AI: The Facebook View for the Moment

February 21, 2019

We get some insight into the current trajectory of AI from Fortune’s article, “Facebook’s Chief A.I. Scientist Yann LeCun On the Future of Computer Chips, Lawnmowers, and Deep Learning.” The write-up points to a talk on AI hardware LeCun gave at the recent International Solid-State Circuits Conference in San Francisco.

Writer Jonathan Vanian highlights three points. First, he notes the advent of specialized chips designed to save energy, which should facilitate the use of more neural networks within data centers. This could mean faster speech translation, for example, or more effective image analysis. The tech could even improve content moderation, a subject much on Facebook’s mind right now. Then there are our “smart” devices, which can be expected to grow more clever as their chips get smaller. For instance, Vanian envisions a lawn mower that could identify and pull weeds. He notes, though, that battery capacity is another conundrum altogether.

Finally, we come to the curious issue of “common sense”—so far, AIs tend to fall far short of humans in that area. We’re told:

“Despite advances in deep learning, computers still lack common sense. They would need to review thousands of images of an elephant to independently identify them in other photos. In contrast, children quickly recognize elephants because they have a basic understanding about the animals. If challenged, they can extrapolate that an elephant is merely a different kind of animal—albeit a really big one. LeCun believes that new kinds of neural networks will eventually be developed that gain common sense by sifting through a smorgasbord of data. It would be akin to teaching the technology basic facts that it can later reference, like an encyclopedia. AI practitioners could then refine these neural networks by further training them to recognize and carry out more advanced tasks than modern versions.”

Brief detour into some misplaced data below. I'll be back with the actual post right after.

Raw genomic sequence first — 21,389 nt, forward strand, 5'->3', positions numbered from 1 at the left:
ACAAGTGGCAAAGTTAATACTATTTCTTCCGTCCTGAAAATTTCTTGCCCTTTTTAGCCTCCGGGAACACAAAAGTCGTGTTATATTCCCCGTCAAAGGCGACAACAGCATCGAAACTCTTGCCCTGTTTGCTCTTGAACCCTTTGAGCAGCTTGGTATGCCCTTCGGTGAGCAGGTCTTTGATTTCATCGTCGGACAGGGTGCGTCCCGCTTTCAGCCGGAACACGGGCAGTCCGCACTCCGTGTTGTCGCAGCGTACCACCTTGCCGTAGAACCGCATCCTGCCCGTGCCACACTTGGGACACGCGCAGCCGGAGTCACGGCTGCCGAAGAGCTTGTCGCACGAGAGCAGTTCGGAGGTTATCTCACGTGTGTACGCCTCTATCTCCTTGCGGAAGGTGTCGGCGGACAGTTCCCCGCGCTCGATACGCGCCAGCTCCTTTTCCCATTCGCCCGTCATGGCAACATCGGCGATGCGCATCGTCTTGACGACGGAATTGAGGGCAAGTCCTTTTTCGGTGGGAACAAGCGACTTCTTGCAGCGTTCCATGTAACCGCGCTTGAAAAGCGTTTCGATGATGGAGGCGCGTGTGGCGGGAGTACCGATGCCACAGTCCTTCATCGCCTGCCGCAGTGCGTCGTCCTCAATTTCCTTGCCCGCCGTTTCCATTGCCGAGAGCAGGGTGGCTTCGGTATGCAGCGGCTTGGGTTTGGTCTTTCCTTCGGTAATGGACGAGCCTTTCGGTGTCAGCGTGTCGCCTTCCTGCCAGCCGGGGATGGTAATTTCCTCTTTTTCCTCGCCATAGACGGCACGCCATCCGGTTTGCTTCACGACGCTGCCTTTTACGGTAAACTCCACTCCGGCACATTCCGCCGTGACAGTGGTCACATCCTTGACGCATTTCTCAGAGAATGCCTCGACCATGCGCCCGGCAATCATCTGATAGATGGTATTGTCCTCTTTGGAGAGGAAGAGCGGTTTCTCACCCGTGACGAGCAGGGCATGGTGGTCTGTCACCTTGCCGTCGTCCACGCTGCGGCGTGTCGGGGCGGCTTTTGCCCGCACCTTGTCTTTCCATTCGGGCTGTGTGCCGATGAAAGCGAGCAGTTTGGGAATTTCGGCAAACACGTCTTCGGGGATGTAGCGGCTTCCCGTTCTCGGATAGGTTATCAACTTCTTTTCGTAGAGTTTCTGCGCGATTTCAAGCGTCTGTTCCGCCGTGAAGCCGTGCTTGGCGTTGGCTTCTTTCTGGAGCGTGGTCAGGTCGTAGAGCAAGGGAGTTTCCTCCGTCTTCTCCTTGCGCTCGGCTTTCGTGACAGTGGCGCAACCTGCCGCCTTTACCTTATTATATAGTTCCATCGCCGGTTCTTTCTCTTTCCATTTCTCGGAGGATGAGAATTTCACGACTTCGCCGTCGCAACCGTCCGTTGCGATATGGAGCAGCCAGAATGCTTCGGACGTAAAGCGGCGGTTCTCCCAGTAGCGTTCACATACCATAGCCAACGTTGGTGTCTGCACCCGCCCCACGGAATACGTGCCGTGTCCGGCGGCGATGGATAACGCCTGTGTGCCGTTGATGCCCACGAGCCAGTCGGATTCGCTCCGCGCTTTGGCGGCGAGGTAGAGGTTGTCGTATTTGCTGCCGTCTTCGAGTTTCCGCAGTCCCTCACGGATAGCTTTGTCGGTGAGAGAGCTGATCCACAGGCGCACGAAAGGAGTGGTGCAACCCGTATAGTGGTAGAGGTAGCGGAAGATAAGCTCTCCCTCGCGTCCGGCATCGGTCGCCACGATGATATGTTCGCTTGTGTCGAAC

The chips to facilitate that leap are not yet on the market, of course. However, LeCun seems to believe they will soon be upon us. I do hope so; perhaps these super chips will bring some much needed sense to our online discourse.

Cynthia Murrell, February 21, 2019

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